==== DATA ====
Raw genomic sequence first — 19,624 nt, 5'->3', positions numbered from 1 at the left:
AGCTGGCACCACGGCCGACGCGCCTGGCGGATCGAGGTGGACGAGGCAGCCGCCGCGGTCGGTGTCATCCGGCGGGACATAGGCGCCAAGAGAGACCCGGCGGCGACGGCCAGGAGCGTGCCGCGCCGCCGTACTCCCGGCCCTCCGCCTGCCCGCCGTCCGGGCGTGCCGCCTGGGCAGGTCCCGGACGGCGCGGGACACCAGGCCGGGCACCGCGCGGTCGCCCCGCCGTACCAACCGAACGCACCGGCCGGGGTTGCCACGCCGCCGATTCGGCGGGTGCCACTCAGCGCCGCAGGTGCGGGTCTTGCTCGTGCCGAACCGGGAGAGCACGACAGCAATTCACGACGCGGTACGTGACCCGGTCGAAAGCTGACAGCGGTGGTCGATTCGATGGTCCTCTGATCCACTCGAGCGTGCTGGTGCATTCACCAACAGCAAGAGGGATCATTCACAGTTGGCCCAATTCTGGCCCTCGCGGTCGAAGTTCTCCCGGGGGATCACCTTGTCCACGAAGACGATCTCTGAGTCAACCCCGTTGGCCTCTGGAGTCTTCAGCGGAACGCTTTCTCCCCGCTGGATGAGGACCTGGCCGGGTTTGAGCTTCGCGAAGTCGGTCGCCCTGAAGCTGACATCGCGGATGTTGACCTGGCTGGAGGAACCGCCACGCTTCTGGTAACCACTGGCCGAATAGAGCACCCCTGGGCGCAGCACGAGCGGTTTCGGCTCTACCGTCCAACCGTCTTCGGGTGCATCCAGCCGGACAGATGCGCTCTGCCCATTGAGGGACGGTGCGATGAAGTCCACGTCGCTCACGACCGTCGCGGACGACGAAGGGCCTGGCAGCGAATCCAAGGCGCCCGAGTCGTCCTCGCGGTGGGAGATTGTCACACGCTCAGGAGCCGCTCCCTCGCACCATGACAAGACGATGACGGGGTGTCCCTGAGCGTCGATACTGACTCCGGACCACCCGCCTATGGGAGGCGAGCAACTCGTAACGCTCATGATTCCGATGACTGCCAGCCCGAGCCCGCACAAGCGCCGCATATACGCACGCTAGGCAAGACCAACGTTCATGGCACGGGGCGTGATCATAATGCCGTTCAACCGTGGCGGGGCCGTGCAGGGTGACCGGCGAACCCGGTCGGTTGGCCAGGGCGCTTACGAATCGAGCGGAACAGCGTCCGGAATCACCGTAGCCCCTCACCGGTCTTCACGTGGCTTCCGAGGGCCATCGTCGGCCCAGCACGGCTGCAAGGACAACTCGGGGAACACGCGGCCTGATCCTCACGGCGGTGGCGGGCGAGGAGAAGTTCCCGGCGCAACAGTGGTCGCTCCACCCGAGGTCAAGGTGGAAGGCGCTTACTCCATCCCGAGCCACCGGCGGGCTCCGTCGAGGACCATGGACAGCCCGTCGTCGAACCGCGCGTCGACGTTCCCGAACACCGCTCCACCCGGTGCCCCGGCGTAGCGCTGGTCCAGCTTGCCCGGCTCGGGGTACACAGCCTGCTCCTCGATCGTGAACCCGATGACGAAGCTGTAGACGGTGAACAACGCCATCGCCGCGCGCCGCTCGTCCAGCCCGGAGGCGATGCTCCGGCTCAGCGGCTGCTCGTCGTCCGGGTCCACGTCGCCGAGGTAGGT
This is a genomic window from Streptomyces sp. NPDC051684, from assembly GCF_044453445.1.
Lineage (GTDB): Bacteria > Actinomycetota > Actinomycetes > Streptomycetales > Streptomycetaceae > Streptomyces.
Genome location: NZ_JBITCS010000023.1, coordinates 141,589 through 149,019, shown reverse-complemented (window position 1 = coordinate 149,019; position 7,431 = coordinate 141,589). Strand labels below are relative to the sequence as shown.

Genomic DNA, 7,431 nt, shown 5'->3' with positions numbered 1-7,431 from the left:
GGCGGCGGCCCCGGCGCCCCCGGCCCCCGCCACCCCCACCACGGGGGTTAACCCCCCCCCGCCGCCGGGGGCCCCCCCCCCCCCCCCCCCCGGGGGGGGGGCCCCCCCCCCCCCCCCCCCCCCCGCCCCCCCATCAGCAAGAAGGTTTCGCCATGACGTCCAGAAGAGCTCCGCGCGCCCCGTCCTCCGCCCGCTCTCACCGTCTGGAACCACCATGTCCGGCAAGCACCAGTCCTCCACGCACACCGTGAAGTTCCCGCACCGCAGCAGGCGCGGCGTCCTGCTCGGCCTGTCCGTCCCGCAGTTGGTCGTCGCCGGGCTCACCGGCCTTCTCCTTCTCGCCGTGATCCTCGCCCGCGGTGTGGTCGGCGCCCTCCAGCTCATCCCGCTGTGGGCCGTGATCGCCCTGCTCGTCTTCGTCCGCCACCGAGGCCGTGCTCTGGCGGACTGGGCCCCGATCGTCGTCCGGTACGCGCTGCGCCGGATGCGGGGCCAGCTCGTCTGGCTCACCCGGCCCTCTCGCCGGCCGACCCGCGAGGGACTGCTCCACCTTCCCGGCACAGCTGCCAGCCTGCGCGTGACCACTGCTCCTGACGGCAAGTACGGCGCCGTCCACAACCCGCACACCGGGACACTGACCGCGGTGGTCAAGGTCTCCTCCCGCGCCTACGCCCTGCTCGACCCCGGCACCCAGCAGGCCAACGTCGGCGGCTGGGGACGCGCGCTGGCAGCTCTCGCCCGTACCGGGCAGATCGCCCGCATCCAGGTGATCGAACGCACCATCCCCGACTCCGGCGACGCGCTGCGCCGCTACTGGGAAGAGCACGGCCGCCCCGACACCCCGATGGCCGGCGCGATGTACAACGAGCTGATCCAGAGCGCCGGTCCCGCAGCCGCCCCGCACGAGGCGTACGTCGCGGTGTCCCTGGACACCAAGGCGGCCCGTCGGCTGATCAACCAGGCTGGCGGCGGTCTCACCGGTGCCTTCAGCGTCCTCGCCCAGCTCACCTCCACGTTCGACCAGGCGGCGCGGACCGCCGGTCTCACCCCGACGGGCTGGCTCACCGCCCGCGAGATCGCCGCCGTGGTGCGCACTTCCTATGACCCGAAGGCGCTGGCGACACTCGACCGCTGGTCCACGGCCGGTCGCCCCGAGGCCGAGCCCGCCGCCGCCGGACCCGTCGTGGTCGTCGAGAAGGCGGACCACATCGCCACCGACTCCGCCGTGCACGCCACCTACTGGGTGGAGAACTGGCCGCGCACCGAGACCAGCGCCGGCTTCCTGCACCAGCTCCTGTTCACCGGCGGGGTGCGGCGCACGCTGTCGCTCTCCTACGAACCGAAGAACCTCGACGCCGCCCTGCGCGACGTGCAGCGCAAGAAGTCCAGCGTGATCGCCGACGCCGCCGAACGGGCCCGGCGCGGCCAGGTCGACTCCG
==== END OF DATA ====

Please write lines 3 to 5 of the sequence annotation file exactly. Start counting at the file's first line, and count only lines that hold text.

This is a genomic window from Streptomyces sp. NPDC051684, from assembly GCF_044453445.1.
Lineage (GTDB): Bacteria > Actinomycetota > Actinomycetes > Streptomycetales > Streptomycetaceae > Streptomyces.
Genome location: NZ_JBITCS010000023.1, coordinates 141,589 through 149,019, shown reverse-complemented (window position 1 = coordinate 149,019; position 7,431 = coordinate 141,589). Strand labels below are relative to the sequence as shown.